The youth scourge

May 05 2013 17:13
*Mandi Smallhorne
DO YOU think the global economy is EVER going to bounce back? Sometimes it feels as though the days of wine and roses were a chimera, a dream that will never be with us again, as bad news follows bad news.

But if a time should come when it’s all over, there will be scars, damage that cannot be undone in a few months or even a few years.

A recent article in the Guardian newspaper and a feature in The Economist focused on the most important one: the damage to our youth, which may take decades to heal, if it ever does.

“Young people remain particularly stricken by the crisis. Currently, some 73.8 million young people are unemployed globally and the slowdown in economic activity is likely to push another half million into unemployment by 2014.

"The youth unemployment rate – which had already increased to 12.6 per cent in 2012 – is expected to increase to 12.9 per cent by 2017.

"The crisis has dramatically diminished the labour market prospects for young people, as many experience long-term unemployment right from the start of their labour market entry, a situation that was never observed during earlier cyclical downturns,” according to the International Labour Organisation’s 2013 Global Employment Trends report.

“Currently, some 35 per cent of all young unemployed have been out of a job for six months or longer in advanced economies, up from 28.5 per cent in 2007.

"As a consequence, an increasing number of young people have become discouraged and have left the labour market.

"Among European countries where this problem is particularly severe, some 12.7 per cent of all young people are currently neither employed nor in education or training, a rate that is almost two percentage points higher than prior to the crisis.”

It’s pretty bad in the European Union – over half of Spain’s young people are unemployed – but South Africa’s youth unemployment figures also fluctuate around the 50% mark.

The ILO points out that “Such long spells of unemployment and discouragement early on in a person’s career also damage long-term prospects, as professional and social skills erode and valuable on-the-job experience is not built up.”

Even if you’re lucky enough to find a job, just starting your working life in a downturn can have an impact on your future earnings – graduates whose first job coincided with a tough economy earned a lower entry-level income than those who started their careers in luckier times, and they battled to catch up.

The unemployed face reduced earnings for years: “A 26-week spell of unemployment experienced at age 22 results in persistently lower wages through the end of our simulations at age 31… substantial wage differentials remain after many years.” (The long-term effects of youth unemployment, Thomas A Mroz et al)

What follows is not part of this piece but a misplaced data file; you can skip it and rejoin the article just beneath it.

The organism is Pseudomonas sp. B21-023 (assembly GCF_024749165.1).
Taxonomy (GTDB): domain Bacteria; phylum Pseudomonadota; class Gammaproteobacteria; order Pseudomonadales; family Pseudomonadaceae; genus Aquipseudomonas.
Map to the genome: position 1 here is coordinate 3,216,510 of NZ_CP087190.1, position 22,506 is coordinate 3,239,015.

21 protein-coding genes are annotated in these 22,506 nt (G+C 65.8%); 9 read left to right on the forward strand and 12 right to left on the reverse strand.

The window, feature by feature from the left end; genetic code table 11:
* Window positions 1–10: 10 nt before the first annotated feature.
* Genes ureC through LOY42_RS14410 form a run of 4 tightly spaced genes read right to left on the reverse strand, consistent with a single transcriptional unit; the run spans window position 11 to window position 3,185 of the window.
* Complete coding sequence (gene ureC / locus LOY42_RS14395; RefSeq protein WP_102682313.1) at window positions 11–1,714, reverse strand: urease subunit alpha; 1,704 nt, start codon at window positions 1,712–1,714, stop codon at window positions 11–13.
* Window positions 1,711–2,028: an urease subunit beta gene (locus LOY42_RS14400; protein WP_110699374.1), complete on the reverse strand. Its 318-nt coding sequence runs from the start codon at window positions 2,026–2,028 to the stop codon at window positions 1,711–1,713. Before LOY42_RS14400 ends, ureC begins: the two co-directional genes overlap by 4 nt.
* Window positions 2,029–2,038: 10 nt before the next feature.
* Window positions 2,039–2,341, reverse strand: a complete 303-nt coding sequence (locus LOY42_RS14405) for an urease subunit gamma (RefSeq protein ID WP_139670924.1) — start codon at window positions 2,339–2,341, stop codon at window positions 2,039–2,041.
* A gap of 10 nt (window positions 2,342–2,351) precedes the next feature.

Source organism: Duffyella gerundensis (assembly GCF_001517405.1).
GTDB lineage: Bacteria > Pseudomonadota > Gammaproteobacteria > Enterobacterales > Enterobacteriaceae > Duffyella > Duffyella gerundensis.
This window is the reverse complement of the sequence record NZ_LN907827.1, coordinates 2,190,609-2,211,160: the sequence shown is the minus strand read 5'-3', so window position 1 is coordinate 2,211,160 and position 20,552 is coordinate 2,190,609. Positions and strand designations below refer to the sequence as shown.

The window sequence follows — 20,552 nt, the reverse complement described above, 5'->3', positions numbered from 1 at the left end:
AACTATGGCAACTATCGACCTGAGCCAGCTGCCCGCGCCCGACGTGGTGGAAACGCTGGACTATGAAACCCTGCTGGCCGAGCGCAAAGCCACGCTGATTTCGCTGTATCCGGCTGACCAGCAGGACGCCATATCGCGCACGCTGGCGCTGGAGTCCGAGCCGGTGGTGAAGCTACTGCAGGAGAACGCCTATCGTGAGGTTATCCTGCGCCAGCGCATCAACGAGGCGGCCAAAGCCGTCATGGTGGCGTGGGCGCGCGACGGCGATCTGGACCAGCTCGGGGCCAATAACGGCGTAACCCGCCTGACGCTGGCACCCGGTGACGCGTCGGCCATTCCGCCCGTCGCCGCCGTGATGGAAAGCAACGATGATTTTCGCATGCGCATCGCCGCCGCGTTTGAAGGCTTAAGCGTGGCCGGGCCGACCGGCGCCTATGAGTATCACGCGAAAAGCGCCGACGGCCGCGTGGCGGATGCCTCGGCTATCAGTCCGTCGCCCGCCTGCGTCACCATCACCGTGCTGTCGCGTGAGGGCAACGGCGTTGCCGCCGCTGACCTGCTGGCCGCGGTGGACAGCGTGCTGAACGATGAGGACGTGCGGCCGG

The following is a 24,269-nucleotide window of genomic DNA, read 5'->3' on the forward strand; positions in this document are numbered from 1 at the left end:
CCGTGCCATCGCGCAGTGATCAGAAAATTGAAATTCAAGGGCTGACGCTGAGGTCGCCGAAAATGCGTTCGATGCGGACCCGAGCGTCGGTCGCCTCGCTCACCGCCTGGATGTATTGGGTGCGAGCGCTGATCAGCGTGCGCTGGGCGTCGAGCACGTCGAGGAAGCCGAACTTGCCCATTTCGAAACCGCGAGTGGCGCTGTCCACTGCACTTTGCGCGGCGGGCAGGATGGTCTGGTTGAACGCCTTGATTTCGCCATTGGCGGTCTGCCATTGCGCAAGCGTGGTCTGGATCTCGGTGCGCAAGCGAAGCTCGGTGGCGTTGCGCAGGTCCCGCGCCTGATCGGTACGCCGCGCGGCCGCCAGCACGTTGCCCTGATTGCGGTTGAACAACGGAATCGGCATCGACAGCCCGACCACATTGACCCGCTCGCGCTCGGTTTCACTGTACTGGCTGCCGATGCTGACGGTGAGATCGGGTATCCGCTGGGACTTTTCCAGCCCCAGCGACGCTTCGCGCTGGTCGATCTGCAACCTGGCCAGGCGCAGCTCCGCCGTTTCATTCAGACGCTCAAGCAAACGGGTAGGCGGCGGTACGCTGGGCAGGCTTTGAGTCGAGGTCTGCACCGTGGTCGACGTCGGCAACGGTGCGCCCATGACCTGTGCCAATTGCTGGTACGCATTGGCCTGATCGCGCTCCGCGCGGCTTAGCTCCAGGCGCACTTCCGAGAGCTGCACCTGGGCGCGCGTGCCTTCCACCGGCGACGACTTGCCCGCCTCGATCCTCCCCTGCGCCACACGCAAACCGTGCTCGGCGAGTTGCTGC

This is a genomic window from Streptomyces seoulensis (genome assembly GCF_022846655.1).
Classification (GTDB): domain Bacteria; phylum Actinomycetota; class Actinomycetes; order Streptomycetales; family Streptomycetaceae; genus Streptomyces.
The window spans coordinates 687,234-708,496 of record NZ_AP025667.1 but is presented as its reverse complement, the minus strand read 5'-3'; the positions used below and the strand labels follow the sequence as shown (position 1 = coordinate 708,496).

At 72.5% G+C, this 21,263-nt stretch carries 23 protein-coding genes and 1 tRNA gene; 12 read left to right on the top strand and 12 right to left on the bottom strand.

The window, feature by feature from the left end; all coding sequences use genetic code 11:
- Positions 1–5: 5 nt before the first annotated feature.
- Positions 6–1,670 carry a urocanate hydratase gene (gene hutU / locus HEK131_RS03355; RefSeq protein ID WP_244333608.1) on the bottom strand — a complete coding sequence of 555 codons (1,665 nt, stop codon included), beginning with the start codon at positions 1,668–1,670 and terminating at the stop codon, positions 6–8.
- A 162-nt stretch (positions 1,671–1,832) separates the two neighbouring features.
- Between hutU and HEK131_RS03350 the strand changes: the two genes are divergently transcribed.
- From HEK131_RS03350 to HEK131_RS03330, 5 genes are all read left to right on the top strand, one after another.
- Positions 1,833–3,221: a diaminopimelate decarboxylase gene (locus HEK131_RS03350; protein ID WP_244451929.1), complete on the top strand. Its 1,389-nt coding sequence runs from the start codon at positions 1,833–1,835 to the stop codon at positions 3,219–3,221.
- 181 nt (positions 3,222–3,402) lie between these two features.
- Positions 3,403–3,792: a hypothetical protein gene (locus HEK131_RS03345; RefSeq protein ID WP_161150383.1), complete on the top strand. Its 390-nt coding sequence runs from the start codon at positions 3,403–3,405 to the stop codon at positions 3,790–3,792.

And the obstacles just get bigger as time passes. Employers are not happy to take on youngsters who have not worked for extended periods, never mind those who have never had any work experience at all.

In April this year, government signed a National Youth Employment Accord with a range of ‘stakeholders’, intended to make the economy more ‘sensitive’  to employing young people, according to the government’s own news agency.

The agency quotes Economic Development Minister Ibrahim Patel as saying: “We need an approach that will ensure that employers are sensitive to the employment of youth, while at the same time we do not displace older workers.”

Certain industries have agreed to set aside some jobs for youth, the public sector has agreed to take more, and a number of other commitments form part of this accord – which is designed to improve youth job prospects without raising the hackles of Cosatu, as the idea of a youth wage subsidy does.

But is it enough? I wonder. A key factor driving the global youth employment crisis is poor preparation of youth for the market – and I hope government will single-mindedly tackle this.

“The length and depth of the labour market crisis is worsening labour market mismatch, contributing to extended spells of unemployment,” says the ILO report.

“New jobs that become available often require competences that the unemployed do not possess. Such skill and occupational mismatches will make the labour market react more slowly to any acceleration in activity over the medium run, unless supporting policies to re-skill and activate current jobseekers are enhanced.”

Germany has recognised this, developing a number of very targeted schemes to both train young people practically (while gaining on-the-job work experience) and integrate them into the workforce. Partly as a result of this, Germany has the lowest youth unemployment figures in Europe.

I’d like to think we could do something similar. Bring back apprenticeships, for a start, and show young people how they can lead, not to dead-end McJobs, but to steady and independent prosperity.

Create better links between the world of work and education to ensure that our young people are being consciously shaped for prospective jobs.

Tertiary education of all sorts should include practical on-the-job experience. Community service that extends beyond healthcare would prep graduates for the real world. Support with job-search would help – how many youngsters give up because they don’t have money for transport after a few months, for example?

A world with a large cohort of frustrated, miserable young people is unpleasant and even dangerous for us all.  We should all be a bit obsessive about prepping children for careers.

- Fin24

*Mandi Smallhorne is a versatile journalist and editor. Views expressed are her own.
mandi smallhorne  |  unemployment  |  youth



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